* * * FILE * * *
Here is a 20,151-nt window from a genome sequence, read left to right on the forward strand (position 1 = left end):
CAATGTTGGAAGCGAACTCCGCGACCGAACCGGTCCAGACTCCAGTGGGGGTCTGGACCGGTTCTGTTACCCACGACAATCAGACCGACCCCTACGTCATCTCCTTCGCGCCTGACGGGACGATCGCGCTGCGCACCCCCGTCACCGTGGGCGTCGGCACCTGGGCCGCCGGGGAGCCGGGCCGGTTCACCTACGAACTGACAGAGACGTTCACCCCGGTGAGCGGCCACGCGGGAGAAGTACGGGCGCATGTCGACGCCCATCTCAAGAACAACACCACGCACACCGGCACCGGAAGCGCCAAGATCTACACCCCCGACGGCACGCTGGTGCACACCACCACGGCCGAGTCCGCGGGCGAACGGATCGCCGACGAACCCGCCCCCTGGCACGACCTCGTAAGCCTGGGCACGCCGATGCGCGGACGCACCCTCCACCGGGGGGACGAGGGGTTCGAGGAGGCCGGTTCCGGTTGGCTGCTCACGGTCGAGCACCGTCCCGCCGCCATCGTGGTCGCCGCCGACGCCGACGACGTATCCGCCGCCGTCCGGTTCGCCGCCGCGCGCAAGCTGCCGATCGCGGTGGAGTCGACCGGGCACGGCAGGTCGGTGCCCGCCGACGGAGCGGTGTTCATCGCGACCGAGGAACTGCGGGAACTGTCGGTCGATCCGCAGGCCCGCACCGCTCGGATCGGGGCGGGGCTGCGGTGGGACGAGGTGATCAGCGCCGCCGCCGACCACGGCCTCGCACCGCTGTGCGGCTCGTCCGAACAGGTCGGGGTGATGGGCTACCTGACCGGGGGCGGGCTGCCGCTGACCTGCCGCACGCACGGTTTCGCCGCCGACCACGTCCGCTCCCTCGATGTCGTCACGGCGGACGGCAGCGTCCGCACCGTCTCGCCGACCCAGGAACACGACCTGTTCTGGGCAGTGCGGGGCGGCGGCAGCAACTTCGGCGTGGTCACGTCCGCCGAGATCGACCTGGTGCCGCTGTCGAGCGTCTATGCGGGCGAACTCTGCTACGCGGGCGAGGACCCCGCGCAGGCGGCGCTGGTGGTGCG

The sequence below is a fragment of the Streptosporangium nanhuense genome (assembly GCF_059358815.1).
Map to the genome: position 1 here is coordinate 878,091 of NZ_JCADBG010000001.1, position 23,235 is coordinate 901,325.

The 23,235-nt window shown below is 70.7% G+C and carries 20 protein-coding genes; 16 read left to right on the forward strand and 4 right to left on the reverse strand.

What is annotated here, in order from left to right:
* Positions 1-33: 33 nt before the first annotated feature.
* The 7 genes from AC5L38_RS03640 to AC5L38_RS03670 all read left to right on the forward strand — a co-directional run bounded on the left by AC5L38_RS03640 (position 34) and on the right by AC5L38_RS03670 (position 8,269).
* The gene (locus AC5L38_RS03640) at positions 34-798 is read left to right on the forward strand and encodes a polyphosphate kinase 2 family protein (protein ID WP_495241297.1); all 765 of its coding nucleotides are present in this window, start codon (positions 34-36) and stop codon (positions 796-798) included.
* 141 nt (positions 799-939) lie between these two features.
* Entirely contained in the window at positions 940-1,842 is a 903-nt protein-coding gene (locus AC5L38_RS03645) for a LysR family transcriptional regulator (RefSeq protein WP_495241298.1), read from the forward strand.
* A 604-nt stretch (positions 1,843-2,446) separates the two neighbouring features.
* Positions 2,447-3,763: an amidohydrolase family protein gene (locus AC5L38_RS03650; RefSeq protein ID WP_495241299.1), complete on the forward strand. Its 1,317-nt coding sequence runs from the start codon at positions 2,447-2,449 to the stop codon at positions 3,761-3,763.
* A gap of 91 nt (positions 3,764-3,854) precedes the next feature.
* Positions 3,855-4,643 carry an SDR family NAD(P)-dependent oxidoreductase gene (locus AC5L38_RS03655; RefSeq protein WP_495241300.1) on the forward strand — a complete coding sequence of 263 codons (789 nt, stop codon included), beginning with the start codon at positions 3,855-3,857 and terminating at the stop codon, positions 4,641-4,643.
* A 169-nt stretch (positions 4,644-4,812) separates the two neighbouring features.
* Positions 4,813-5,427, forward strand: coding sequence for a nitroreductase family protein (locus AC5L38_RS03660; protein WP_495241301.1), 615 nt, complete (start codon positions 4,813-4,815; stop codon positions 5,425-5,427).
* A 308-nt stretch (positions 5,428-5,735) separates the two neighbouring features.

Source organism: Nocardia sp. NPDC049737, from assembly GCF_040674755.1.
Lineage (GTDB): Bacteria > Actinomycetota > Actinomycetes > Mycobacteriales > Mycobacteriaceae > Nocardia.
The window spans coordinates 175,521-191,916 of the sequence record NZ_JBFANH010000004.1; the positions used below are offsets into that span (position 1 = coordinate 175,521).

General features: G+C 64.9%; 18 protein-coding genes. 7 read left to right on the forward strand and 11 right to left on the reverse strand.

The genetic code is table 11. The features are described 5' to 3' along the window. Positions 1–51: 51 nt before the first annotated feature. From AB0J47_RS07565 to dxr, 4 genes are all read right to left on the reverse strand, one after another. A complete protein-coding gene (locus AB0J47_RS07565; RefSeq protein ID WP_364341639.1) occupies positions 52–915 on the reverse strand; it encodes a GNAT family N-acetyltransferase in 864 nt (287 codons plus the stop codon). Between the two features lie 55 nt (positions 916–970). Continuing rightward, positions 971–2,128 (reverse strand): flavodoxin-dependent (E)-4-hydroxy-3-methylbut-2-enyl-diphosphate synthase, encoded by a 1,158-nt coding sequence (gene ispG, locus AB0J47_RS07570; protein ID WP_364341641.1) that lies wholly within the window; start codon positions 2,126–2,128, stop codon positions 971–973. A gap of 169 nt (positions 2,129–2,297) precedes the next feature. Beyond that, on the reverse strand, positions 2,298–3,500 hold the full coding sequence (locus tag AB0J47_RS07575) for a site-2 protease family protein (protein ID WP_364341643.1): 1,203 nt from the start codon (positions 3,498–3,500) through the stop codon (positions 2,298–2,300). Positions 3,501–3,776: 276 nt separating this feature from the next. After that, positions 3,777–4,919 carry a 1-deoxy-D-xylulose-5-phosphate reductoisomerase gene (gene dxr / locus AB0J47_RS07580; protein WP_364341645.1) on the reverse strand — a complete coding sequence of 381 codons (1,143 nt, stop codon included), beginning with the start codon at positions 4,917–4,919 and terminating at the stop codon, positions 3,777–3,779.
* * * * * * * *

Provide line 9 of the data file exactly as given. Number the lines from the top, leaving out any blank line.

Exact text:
* The gene (locus AC5L38_RS03640) at positions 34-798 is read left to right on the forward strand and encodes a polyphosphate kinase 2 family protein (protein ID WP_495241297.1); all 765 of its coding nucleotides are present in this window, start codon (positions 34-36) and stop codon (positions 796-798) included.